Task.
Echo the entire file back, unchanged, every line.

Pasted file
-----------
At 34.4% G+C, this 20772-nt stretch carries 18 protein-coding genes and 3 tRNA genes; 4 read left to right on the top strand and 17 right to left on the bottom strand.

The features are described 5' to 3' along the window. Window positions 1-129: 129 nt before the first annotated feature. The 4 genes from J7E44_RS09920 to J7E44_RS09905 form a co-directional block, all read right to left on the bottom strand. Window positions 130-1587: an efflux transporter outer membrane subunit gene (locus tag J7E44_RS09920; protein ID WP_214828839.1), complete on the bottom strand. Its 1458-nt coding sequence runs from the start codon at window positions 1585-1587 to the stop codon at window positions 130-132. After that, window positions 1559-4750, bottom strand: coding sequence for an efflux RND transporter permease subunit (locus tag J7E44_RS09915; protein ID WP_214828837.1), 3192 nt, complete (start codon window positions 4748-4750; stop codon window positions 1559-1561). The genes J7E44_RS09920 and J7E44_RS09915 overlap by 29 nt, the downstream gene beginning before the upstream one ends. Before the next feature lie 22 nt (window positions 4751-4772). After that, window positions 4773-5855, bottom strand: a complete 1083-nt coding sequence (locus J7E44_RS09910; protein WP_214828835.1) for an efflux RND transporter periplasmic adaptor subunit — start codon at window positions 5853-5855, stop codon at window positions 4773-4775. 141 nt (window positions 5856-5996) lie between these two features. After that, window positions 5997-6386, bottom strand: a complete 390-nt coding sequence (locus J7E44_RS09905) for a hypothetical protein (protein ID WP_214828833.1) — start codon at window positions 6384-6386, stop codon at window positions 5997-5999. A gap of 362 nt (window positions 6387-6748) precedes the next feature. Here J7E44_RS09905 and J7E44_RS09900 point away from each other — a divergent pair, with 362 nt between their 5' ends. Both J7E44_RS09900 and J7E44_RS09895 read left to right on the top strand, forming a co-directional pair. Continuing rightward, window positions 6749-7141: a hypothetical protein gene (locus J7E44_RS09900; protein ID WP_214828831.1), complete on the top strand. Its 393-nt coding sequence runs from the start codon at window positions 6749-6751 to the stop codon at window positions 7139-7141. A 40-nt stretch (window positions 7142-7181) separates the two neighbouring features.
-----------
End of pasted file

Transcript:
At 34.4% G+C, this 20772-nt stretch carries 18 protein-coding genes and 3 tRNA genes; 4 read left to right on the top strand and 17 right to left on the bottom strand.

The features are described 5' to 3' along the window. Window positions 1-129: 129 nt before the first annotated feature. The 4 genes from J7E44_RS09920 to J7E44_RS09905 form a co-directional block, all read right to left on the bottom strand. Window positions 130-1587: an efflux transporter outer membrane subunit gene (locus tag J7E44_RS09920; protein ID WP_214828839.1), complete on the bottom strand. Its 1458-nt coding sequence runs from the start codon at window positions 1585-1587 to the stop codon at window positions 130-132. After that, window positions 1559-4750, bottom strand: coding sequence for an efflux RND transporter permease subunit (locus tag J7E44_RS09915; protein ID WP_214828837.1), 3192 nt, complete (start codon window positions 4748-4750; stop codon window positions 1559-1561). The genes J7E44_RS09920 and J7E44_RS09915 overlap by 29 nt, the downstream gene beginning before the upstream one ends. Before the next feature lie 22 nt (window positions 4751-4772). After that, window positions 4773-5855, bottom strand: a complete 1083-nt coding sequence (locus J7E44_RS09910; protein WP_214828835.1) for an efflux RND transporter periplasmic adaptor subunit — start codon at window positions 5853-5855, stop codon at window positions 4773-4775. 141 nt (window positions 5856-5996) lie between these two features. After that, window positions 5997-6386, bottom strand: a complete 390-nt coding sequence (locus J7E44_RS09905) for a hypothetical protein (protein ID WP_214828833.1) — start codon at window positions 6384-6386, stop codon at window positions 5997-5999. A gap of 362 nt (window positions 6387-6748) precedes the next feature. Here J7E44_RS09905 and J7E44_RS09900 point away from each other — a divergent pair, with 362 nt between their 5' ends. Both J7E44_RS09900 and J7E44_RS09895 read left to right on the top strand, forming a co-directional pair. Continuing rightward, window positions 6749-7141: a hypothetical protein gene (locus J7E44_RS09900; protein ID WP_214828831.1), complete on the top strand. Its 393-nt coding sequence runs from the start codon at window positions 6749-6751 to the stop codon at window positions 7139-7141. A 40-nt stretch (window positions 7142-7181) separates the two neighbouring features.